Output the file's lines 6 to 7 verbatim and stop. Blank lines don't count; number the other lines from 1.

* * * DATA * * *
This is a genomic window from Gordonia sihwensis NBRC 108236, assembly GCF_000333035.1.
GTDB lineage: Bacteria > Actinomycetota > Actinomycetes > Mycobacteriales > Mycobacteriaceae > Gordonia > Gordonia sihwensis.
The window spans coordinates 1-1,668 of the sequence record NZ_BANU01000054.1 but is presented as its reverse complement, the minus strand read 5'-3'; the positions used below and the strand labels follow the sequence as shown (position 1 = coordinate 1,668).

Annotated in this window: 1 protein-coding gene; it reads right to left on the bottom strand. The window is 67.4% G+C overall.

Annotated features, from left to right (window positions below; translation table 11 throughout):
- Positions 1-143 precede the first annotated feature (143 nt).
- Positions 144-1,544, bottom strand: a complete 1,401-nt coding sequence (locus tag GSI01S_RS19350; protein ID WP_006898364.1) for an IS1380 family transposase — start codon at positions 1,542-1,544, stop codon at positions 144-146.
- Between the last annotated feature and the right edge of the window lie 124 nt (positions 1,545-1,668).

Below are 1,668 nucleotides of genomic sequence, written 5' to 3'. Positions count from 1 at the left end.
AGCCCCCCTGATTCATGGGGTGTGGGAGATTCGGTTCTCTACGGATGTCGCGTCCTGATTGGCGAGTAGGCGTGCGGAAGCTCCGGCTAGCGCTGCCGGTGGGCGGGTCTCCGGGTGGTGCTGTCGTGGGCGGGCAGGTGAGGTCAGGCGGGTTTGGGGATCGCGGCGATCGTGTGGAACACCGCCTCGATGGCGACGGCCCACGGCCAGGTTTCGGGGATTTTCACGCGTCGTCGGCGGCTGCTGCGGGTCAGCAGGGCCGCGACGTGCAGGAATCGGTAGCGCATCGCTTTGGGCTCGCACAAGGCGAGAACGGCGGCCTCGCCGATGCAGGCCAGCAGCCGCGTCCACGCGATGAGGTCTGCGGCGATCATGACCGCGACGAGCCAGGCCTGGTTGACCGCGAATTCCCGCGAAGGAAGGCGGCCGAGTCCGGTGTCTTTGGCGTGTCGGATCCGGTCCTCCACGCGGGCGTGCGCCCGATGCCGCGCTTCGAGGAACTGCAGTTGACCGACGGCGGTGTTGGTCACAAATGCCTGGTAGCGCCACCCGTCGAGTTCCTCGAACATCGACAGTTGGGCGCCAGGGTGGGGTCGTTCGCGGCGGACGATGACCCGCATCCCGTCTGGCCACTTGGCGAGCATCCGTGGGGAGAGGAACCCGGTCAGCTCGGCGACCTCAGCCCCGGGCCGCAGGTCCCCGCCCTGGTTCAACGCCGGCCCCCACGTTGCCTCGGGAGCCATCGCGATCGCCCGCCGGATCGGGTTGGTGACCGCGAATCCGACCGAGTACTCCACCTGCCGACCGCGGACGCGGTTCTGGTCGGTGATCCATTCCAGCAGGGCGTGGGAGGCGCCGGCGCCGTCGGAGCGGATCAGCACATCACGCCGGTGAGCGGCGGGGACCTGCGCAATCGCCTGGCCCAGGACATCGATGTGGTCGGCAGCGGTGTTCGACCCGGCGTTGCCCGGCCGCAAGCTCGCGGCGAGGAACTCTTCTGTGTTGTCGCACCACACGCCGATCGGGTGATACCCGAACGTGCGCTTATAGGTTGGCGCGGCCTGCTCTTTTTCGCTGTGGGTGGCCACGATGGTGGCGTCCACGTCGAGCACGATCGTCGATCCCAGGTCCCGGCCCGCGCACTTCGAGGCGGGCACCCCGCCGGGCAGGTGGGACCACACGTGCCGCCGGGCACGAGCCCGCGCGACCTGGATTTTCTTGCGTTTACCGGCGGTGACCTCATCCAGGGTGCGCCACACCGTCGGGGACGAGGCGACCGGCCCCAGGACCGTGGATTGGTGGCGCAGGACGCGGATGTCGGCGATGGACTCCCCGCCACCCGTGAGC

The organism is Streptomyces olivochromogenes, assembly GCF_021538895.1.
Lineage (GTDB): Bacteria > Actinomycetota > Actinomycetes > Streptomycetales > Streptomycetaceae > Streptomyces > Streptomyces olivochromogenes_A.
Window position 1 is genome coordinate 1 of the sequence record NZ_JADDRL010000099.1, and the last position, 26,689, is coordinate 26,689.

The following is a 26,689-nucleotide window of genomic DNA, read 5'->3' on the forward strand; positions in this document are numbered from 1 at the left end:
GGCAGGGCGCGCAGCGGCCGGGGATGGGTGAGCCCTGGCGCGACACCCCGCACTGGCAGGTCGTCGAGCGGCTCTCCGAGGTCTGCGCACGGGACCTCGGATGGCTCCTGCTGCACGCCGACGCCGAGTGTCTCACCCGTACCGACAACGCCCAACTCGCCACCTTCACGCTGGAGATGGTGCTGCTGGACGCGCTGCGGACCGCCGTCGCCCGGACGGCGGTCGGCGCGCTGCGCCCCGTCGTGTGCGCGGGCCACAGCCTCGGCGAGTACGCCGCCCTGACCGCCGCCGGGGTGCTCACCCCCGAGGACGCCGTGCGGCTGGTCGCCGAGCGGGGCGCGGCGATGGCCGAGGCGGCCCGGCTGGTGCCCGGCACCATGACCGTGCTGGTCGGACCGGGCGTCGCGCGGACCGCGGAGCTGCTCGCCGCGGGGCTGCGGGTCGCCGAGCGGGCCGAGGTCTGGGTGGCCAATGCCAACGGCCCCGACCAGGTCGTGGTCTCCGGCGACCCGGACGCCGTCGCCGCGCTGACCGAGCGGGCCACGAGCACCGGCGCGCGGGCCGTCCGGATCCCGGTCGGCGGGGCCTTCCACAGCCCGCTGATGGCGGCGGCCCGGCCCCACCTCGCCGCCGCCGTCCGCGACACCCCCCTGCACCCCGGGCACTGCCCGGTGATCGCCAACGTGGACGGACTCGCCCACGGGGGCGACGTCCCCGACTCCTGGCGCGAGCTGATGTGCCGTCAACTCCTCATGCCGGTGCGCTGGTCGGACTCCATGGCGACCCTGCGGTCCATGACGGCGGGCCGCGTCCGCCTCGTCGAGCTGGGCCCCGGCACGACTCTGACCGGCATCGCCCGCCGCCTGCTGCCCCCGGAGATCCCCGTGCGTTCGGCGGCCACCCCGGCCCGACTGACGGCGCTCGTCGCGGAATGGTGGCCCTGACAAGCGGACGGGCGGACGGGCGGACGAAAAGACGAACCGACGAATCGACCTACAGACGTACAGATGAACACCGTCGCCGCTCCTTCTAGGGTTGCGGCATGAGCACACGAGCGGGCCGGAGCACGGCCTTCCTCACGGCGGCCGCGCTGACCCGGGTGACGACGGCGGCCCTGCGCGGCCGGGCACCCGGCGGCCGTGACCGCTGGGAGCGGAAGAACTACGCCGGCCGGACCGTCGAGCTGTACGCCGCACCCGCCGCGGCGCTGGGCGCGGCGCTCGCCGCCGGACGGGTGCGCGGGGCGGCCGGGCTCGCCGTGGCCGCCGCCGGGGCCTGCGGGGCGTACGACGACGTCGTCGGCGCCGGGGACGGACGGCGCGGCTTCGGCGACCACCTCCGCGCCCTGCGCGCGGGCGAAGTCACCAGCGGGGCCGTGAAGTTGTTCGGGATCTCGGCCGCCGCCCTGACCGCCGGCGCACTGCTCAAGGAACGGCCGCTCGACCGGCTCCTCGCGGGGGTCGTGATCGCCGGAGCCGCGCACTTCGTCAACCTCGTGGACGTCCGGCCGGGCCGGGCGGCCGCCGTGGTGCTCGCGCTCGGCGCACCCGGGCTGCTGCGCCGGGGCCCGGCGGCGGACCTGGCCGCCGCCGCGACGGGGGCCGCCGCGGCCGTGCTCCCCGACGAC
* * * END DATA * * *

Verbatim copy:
- Positions 1-143 precede the first annotated feature (143 nt).
- Positions 144-1,544, bottom strand: a complete 1,401-nt coding sequence (locus tag GSI01S_RS19350; protein ID WP_006898364.1) for an IS1380 family transposase — start codon at positions 1,542-1,544, stop codon at positions 144-146.